SHANGHAI, May 14 -- Copper, aluminum and zinc tumbled on concern that demand may weaken as economic growth cools in China, the world's largest metals consumer, and European nations slash budgets to curb deficits.
Three-month delivery copper slumped as much as 1.3 percent to $7,065 a metric ton on the London Metal Exchange, and traded at $7,091 at 2:40 p.m. in Shanghai. The metal gained 2.1 percent this week after closing at $6,945 a ton May 7, the lowest finish since Feb. 15. Aluminum fell 0.5 percent to $2,160 per ton.
European governments are planning austerity measures after policy makers and the International Monetary Fund pledged almost $1 trillion to rescue indebted nations. The dollar has climbed 0.9 percent this week against six major counterparts.
"Investors are concerned that the austerity measures will impact global economic growth," Tan Wentao, an analyst at HNA Topwin Futures Co., said from Shanghai.
Reports this week showed property prices in China advanced at a record pace in April, and consumer prices climbed at the fastest rate in 18 months, fueling concern the government will tighten lending to slow growth.
Portugal has imposed temporary taxes and cut the wages of top government officials to narrow its budget deficit. Spain has unveiled the biggest round of budget cuts in 30 years.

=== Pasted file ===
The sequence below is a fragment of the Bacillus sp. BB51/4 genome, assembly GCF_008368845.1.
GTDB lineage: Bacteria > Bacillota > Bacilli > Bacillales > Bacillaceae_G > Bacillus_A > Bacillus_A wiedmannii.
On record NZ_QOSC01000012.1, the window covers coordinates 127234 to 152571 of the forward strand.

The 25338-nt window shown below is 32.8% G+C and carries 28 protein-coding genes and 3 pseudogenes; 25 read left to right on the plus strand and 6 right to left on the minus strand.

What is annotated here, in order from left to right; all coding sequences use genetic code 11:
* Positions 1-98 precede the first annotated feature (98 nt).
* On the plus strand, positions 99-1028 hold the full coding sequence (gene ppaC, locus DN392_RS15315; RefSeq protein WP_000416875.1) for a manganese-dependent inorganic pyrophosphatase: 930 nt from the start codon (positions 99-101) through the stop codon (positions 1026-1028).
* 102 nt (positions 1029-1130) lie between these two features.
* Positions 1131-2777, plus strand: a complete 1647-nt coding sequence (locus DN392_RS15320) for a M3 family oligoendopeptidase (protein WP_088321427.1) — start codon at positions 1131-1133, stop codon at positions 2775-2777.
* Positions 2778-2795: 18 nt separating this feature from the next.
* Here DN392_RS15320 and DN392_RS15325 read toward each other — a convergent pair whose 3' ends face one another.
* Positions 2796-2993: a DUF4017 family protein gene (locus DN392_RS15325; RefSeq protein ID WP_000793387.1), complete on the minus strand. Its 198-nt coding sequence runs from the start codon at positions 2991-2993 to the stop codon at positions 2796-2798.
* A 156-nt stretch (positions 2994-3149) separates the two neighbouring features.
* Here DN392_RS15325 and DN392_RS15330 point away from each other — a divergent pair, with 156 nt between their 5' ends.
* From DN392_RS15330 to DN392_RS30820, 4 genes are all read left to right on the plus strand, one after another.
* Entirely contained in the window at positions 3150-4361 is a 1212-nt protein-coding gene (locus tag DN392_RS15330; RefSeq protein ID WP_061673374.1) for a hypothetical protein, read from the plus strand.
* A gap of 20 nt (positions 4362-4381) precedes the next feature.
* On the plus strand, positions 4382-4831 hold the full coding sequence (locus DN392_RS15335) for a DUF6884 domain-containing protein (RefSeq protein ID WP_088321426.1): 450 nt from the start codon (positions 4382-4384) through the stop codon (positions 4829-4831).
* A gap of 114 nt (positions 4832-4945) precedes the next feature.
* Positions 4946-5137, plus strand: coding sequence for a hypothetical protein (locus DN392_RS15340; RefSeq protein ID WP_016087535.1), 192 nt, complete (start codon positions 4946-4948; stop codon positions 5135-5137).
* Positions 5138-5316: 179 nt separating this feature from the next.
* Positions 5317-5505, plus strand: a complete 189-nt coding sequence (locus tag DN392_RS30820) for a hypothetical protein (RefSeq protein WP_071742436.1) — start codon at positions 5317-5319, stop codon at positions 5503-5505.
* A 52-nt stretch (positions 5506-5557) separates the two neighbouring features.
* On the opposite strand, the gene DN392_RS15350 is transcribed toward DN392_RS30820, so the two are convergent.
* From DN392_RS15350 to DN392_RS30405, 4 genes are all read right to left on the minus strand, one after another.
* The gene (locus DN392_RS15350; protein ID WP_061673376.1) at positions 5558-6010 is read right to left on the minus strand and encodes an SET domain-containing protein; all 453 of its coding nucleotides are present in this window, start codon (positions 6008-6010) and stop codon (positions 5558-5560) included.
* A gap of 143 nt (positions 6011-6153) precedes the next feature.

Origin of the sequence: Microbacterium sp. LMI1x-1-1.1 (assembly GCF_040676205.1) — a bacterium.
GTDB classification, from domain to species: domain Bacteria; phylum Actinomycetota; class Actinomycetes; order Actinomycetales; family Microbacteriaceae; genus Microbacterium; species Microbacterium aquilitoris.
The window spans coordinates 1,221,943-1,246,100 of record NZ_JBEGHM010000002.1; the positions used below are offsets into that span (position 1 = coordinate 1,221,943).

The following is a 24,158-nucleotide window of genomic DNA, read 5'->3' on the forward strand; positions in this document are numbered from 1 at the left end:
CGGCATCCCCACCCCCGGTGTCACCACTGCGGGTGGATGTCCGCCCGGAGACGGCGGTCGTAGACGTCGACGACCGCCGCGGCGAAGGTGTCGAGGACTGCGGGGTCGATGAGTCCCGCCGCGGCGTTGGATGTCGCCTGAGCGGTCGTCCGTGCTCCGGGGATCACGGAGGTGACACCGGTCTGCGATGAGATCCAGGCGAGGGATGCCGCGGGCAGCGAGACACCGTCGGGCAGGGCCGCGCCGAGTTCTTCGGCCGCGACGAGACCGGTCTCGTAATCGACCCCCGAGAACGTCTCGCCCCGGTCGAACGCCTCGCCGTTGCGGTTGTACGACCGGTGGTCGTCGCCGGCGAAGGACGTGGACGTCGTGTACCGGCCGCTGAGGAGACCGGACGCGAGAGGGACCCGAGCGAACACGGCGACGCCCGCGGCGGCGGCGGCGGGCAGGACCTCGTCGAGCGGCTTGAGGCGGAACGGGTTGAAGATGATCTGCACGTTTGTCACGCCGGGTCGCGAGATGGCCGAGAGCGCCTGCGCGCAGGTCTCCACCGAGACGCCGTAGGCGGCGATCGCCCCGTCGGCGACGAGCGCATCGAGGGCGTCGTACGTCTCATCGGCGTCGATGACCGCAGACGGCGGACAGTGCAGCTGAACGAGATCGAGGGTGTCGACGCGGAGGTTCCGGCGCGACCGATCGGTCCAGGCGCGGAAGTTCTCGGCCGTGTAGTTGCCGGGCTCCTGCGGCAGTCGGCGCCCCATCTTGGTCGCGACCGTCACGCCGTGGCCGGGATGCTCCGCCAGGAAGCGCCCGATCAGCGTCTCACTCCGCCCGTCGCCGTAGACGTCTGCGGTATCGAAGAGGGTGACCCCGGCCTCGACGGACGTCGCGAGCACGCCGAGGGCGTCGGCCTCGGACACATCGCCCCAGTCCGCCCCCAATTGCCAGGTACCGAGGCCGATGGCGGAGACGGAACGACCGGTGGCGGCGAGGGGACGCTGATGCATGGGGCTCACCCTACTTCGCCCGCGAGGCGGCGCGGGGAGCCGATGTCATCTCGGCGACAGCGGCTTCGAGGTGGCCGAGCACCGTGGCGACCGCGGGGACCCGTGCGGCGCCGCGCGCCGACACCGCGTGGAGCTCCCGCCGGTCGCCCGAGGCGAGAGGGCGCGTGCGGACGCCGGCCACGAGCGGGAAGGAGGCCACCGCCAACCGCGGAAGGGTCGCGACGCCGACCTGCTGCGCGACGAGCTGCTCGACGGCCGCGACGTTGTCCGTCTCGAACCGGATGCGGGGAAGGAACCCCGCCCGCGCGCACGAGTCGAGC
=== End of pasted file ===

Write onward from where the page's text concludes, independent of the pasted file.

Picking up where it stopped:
Aluminum for August delivery in Shanghai was little changed at 15,845 yuan ($2,321) a ton. Copper was also little changed.
The lightweight metal may climb as China, the world's largest producer, ends discounted power rates to high-usage companies, said the state-owned researcher Beijing Antaike Information Development Co.
China stopped selling electricity at discounts to high- consumption companies with immediate effect, the National Development and Reform Commission said in a statement yesterday, and the government will impose financial penalties on companies whose power consumption exceeds state-set limits. Energy represents as much as half the cost of making the metal used in cars, cans and airplanes.
"However, there will be a limit as to how high prices will go because domestic demand isn't too good and stockpiles are high," Antaike's analyst Li Yang said from Beijing today.
Inventories of aluminum in warehouses monitored by the Shanghai Futures Exchange have jumped 46 percent this year as Chinese smelters ramped up production on expectations that demand will improve as the global economy recovers.
Zinc slumped 1.3 percent to $2,132 a ton and lead fell 0.7 percent to $2,050 a ton. Nickel slipped 0.7 percent to $22,620 a ton and tin declined by 0.6 percent to $17,700 a ton.